Saturday, September 8, 2018

Galactic Housekeeping #6

No quote today, since the first topic does not deserve one.

I have a friend who informs me that while he enjoys my ranting, he does not care as much for the salty language that comes with it.

Additionally, his daughter is offended by the off-color remarks, as well.

This is a common theme. It was a constant complaint from others when I wrote the Lunatic's Asylum and just about everywhere else I've blogged or been a contributor.

The New York Times didn't like it, either.

There are three reasons why four-letter invective is a weapon in my arsenal, and why I will not unilaterally disarm for the sake of gaining a wider audience (I'm told this is something of a pre-requisite to acquiring a bigger following. Who knew?).

1. To paraphrase General George S. Patton: "When I want them to remember something, I give it to them loud and dirty. That way, it sticks".

There is something to recommend this method. It certainly gets people's attention. In fact, short of the sound made when a puppy is run over by a tractor trailer, few things get more attention -- and undivided attention -- than a good expletive, strategically placed.

I'm often accused of being gratuitously profane. This may be true. But this is a result of my upbringing and life experiences. I was born in Manhattan and raised in Brooklyn and Staten Island. New Yorkers tend to be very direct, they tend to use profanity a lot, and they don't particularly care if it offends someone's tender sensibilities. When it's important, it gets said, and how it comes out is a secondary consideration.

(Do you know the Brooklyn Alphabet? It goes like this: Fuckin' A, Fuckin' B, Fuckin' C....).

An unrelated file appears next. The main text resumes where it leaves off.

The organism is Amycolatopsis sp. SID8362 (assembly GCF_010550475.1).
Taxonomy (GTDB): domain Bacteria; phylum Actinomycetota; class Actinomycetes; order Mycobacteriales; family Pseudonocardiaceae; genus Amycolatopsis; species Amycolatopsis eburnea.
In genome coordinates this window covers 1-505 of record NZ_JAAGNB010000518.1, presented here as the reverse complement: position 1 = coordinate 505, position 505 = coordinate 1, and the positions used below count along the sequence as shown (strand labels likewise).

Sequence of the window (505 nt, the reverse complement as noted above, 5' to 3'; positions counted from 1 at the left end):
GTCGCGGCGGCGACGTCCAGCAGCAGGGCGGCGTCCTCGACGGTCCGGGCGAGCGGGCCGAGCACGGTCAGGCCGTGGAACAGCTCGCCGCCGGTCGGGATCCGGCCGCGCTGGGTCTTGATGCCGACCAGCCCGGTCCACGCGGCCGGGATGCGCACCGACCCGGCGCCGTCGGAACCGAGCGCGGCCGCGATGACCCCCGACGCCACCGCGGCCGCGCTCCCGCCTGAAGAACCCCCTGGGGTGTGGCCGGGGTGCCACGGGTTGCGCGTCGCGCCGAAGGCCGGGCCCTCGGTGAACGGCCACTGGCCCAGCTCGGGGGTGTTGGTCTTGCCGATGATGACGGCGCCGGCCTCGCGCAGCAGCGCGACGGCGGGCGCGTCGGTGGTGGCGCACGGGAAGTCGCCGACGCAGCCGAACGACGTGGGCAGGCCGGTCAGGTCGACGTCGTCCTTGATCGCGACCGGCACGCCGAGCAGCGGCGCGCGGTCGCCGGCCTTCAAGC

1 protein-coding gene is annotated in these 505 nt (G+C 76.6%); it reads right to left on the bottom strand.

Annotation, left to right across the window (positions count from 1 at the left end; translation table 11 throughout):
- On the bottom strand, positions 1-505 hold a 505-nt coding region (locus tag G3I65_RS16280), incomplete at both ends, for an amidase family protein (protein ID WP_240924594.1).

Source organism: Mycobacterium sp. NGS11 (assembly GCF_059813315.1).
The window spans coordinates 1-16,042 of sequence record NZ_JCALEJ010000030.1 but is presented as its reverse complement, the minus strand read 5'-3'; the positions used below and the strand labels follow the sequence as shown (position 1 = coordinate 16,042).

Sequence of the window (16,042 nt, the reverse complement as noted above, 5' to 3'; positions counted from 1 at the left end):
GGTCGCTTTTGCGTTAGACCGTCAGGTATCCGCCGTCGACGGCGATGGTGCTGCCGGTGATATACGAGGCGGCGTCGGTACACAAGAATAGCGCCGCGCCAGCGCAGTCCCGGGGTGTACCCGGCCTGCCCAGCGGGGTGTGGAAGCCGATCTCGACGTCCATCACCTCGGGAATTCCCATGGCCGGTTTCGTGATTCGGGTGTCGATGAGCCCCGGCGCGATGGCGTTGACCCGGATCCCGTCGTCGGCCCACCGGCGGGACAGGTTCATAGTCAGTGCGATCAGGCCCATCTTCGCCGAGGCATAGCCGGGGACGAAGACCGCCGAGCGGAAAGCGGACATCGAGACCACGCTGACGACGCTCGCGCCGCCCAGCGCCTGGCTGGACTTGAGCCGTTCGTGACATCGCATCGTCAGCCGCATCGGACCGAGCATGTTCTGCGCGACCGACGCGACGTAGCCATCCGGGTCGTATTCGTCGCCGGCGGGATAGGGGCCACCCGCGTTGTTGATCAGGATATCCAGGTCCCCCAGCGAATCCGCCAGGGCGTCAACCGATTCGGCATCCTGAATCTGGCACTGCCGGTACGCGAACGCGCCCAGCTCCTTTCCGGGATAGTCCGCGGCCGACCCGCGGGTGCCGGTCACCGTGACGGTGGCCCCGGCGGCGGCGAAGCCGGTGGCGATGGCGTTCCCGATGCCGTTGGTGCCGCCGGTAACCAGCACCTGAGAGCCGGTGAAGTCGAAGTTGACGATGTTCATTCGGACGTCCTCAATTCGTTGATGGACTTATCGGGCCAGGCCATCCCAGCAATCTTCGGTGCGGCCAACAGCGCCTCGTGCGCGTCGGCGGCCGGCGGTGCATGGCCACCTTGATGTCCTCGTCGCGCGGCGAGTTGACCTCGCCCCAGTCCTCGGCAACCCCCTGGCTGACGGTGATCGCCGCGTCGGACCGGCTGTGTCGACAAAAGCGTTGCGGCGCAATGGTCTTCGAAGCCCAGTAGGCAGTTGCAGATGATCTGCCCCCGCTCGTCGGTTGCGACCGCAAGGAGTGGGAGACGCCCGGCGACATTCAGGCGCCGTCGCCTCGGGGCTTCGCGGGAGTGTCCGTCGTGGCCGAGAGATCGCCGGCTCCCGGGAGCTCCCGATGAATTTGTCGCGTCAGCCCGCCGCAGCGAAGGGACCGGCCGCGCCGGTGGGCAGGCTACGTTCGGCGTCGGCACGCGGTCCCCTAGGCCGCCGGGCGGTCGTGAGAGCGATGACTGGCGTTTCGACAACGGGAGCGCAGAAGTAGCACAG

I also spent 25 years working on Wall Street in an environment that was ultra-competitive and pressure-packed. We're dealing with vast sums of money -- usually belonging to other people -- and mistakes are very bad for one's career. Mistakes caused by miscommunication are deadly to one's career. In this sort of pressure cooker, foul language is used for variety of purposes: to get the listener's attention; to stress importance; as dire warning not to fuck up (there, I just did it again!); to establish status among a pack of would-be Alpha Males all looking to backstab the other Alpha Males. The ability to creatively fling a string of perfectly-matched expletives is a sign of toughness and readiness to fight for one's ground. It is perfectly socially acceptable in such an environment, and some of the best at it have been females, in my experience.

Because they have to really work hard at it to get it right.

2. I actually SPEAK this way, and tend to write as I speak. This is a lifetime habit. I'm not changing it. You would be amazed at how many people find it charming, particularly with a New York Accent attached. It doesn't work for a Midwesterner.

Maybe they're jealous?

3. The absolute worst argument EVER is trotted out on such occasions, and it goes something like this:

"I agree with everything you've said, but your manner of delivery renders it all inoperative."

Oh, how I do despise this sort of person. They believe that facts don't matter if you've offended their sensibilities. They are capable of dismissing otherwise-cogent arguments for the sake of a single word they don't like. Sometimes, they believe that Objective Reality is altered by the application of a bad word.

Let's engage in a little experiment.

You go to see a doctor. He examines you, runs a lot of tests, and at the end of it all, tells you "you have cancer.  Incurable. You will die in a year."